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Teacher bullying emerges from the staffroom


Brigid Veale
19 November 2007
Teacher bullying, the impacts of climate change on wetlands, surviving cancer and The Chaser’s War on Everything skits will all be the subject of discussion during a thought-provoking conference to be held at Southern Cross University this week.

Now in its sixth year, the Praxis conference is being held for the first time at the University’s Tweed Gold Coast campus on the theme of Eclipsing Diversity and that’s exactly what the program promises to do. Over 50 postgraduate students from across all disciplines will present details of their wide-ranging research during the two-day event hosted by CRUX (the Southern Cross University Postgraduate Association).

Crux secretary Linda Bradbury, herself a PhD candidate with the Department of Nursing and Health Care Practices, says the program illustrates the richness and diversity of research being conducted at Southern Cross University. Her research – on bullying among teachers – will be one of many topics raising eyebrows.

Linda said a survey conducted by the NSW Teachers' Federation in 2006 found that 85 per cent of teachers reported being bullied but there has been little formal research conducted in Australia into workplace bullying in education.

“Mechanisms within our education system perpetuate this destructive and life-threatening form of workplace violence,” Linda said. “Many teachers have reported to me their experience of being bullied and this has been my personal experience in the USA, UK and Australia.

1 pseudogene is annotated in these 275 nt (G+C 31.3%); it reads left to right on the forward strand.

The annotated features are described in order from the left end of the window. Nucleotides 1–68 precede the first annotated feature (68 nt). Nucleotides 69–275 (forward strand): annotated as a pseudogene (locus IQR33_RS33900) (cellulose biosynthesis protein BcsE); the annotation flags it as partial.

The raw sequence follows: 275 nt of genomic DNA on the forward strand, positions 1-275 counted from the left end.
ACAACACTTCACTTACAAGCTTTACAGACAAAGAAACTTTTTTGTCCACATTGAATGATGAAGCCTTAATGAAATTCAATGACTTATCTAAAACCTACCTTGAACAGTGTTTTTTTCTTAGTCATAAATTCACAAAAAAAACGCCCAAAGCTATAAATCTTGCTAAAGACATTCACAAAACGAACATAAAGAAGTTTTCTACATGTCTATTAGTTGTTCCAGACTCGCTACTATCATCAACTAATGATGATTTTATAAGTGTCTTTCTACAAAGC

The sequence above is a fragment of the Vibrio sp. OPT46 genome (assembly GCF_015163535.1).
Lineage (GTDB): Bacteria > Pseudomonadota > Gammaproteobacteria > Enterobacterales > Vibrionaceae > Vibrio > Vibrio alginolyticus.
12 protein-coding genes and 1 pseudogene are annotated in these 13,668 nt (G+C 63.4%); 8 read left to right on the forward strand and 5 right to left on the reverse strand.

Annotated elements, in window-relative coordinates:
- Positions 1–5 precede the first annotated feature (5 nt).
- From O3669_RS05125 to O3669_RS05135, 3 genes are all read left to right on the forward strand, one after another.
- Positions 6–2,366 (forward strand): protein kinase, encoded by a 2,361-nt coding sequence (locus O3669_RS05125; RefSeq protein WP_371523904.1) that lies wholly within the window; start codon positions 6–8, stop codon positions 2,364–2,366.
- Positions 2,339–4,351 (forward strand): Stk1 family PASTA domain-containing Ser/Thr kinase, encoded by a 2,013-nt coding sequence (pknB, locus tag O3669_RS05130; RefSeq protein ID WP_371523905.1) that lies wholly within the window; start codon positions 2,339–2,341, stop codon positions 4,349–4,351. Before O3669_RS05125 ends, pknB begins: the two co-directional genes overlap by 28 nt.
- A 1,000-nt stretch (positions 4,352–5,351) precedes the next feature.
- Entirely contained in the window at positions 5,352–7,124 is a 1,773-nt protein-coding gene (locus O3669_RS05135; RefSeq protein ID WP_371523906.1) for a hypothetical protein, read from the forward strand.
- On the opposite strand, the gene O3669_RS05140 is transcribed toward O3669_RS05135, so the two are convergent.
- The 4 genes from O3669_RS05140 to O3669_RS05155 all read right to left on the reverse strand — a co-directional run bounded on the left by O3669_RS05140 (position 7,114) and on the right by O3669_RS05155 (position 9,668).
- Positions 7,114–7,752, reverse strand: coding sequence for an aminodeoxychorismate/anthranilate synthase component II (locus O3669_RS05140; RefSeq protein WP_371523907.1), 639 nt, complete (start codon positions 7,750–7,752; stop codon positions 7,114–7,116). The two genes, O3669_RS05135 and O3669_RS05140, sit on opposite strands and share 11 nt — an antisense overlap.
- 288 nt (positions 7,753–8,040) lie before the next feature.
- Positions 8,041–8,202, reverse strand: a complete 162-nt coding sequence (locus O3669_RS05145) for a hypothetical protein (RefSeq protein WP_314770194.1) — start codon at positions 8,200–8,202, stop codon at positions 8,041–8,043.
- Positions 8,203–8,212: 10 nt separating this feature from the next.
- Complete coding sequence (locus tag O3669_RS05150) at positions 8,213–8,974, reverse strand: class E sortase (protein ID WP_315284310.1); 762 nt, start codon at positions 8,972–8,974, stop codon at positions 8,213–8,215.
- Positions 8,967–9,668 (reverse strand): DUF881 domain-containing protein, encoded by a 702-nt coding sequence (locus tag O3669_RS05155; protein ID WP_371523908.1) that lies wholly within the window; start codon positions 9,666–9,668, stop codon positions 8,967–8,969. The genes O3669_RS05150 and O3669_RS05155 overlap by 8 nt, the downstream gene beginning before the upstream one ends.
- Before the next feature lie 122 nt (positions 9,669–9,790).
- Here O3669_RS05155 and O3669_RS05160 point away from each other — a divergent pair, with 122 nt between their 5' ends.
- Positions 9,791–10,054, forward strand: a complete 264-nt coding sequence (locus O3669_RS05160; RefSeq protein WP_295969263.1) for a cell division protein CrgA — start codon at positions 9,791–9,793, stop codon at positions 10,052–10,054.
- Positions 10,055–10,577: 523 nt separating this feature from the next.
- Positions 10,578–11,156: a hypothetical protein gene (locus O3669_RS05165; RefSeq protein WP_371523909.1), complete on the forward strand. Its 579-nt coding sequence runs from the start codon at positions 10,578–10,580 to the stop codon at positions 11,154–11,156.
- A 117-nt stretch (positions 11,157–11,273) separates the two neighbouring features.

“Adults are being trained in how to teach children about bullying and how to develop strategies to combat bullying, but how effective can teachers be if they are failing to identify this behaviour in themselves? I hope to develop a model to assist in the healing, so that the voices of those teachers who have been bullied can finally be heard.”

Another of the fascinating research projects to be discussed is being undertaken by Lesley Pope, who is exploring the experience of ageing for women over 75 years and how their sense of spirituality and place affects their ageing experience. She plans to interview two groups of women – in Marrickville, Sydney, and within the Great Lakes area of the Mid North Coast of NSW – and seek creative expressions of their senior years through their stories and artwork.

“I’m interested in their experiences of being an older woman and what spirituality, in religious or non-religious terms, means to them and how they experience it,” said Lesley, a student within the School of Health and Human Sciences.

The Praxis conference will be held on 22 and 23 November at Southern Cross University’s Tweed Gold Coast campus. Students from across Australia, the United States, Papua New Guinea and China will participate, with six presenting their research via the web.